Another rock stack
The weather & light were finally improving
By late morning, we were back on the Plancius & the zodiacs were reloaded. It was time to complete the journey around the coast, before turning North West toward to Tristan da Cunha: a day's sailing away. Given it was now late morning, we wouldn't arrive at Tristan da Cunha till late morning the following day. But the zodiac cruise was a real bonus & a couple of my mates on our trip, Richard & Mike, had rebooked on this trip as they had been unable to do a zodiac trip on their trip in 2016. That wasn't their only reasons, but was a major factor for both of them. In Richard's case, his wife Bridget had been unable to do the full trip, so they had rebooked to do the cruise together. Opportunities to experience Gough Island aren't guaranteed, so we were all elated, especially after seeing the Gough Buntings. The weather & sea conditions are such a crucial factor & not having long in the schedule to wait for the weather to improve, it is just lucky if trips get the chance of a zodiac. The 2014 Odyssey missed Gough Island completely due to a medical emergency, as the Plancius had to visit the Falklands after South Georgia & they bypassed Gough Island completely. I think we were all feeling very lucky given all our landings & zodiacs in South Georgia & Gough Island had been successful. However, I was also aware that at some point this luck was likely to run out before we reached the calmer tropical waters. But as we were sailing away, there were still plenty of Birds to look at as we were leaving Gough Island, while I quietly contemplated when our luck would change.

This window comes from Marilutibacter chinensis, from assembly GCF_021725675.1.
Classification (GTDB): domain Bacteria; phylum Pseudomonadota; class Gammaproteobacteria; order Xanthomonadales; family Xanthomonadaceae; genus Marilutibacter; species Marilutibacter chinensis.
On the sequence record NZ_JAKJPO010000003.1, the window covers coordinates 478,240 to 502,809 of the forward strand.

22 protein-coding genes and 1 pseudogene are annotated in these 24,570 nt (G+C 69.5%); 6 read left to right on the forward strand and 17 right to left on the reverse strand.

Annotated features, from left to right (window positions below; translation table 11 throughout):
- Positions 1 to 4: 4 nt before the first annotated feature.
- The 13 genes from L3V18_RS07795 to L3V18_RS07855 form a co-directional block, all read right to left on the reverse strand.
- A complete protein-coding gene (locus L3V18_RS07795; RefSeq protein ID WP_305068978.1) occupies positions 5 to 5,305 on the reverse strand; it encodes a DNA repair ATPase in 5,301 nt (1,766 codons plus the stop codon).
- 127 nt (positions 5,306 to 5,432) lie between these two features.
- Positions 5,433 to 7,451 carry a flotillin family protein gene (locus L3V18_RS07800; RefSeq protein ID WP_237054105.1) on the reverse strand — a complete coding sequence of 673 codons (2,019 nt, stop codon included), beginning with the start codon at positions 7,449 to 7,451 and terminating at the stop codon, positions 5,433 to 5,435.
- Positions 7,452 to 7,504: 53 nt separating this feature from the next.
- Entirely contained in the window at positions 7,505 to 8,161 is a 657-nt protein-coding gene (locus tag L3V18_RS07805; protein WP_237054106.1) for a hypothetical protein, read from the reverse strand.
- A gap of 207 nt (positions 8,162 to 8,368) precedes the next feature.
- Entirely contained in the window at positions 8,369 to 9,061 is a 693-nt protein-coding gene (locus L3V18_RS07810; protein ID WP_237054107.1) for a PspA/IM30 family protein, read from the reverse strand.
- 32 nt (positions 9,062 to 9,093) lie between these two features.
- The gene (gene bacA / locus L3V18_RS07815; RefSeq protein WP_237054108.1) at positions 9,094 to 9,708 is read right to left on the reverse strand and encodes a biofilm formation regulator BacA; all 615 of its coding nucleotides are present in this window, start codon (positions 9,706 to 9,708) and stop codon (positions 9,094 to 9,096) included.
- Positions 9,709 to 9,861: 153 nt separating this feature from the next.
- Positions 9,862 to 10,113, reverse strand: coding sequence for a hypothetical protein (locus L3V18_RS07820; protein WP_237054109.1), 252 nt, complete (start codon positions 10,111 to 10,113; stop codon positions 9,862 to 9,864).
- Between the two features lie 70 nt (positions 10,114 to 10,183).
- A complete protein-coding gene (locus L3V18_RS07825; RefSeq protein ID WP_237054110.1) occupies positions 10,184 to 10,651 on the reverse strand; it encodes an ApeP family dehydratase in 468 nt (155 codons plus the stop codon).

Sooty Albatross: Adult
Sooty Albatross: Adult
Tristan Wandering Albatross: Subadult
Tristan Wandering Albatross: Another photo of the same subadult individual
Tristan Wandering Albatross: Another photo of the same subadult individual
Southern Giant Petrel: Gough Island is the most northerly breed population of Southern Giant Petrel
Southern Giant Petrel
Great Shearwater: We saw several large rafts of Great Shearwaters on the water as we were leaving Gough Island
'White-bellied' Black-bellied Storm-petrel: One of the white-bellied melanoleuca subspecies of Black-bellied Storm-petrel that breeds on Gough & the Tristan da Cunha Islands
'White-bellied' Black-bellied Storm-petrel: Another individual
'White-bellied' Black-bellied Storm-petrel: Another photo of the previous individual
'White-bellied' Black-bellied Storm-petrel: We sailed past a feeding flock of at least 25 'White-bellied' Black-bellied Storm-petrels, along with a few South giant Petrels 
Southern Giant Petrel & 'White-bellied' Black-bellied Storm-petrel: Note, the Southern Giant Petrel from the previous photo has a yellow ring on it, but the photo is not good enough to read the ring number
'White-bellied' Black-bellied Storm-petrel: Three of the flock
'White-bellied' Black-bellied Storm-petrel: Another two
'White-bellied' Black-bellied Storm-petrel: Five more
Brown Skua: This Tristan Brown Skua briefly circled the Plancius
Antarctic Tern: They breed on all the major Subantarctic Islands in the Southern Oceans. This is the tristanensis subspecies which occurs on Gough & the Tristan da Cunha Islands, as well as, St Pauls & Amsterdam Islands in the Indian Ocean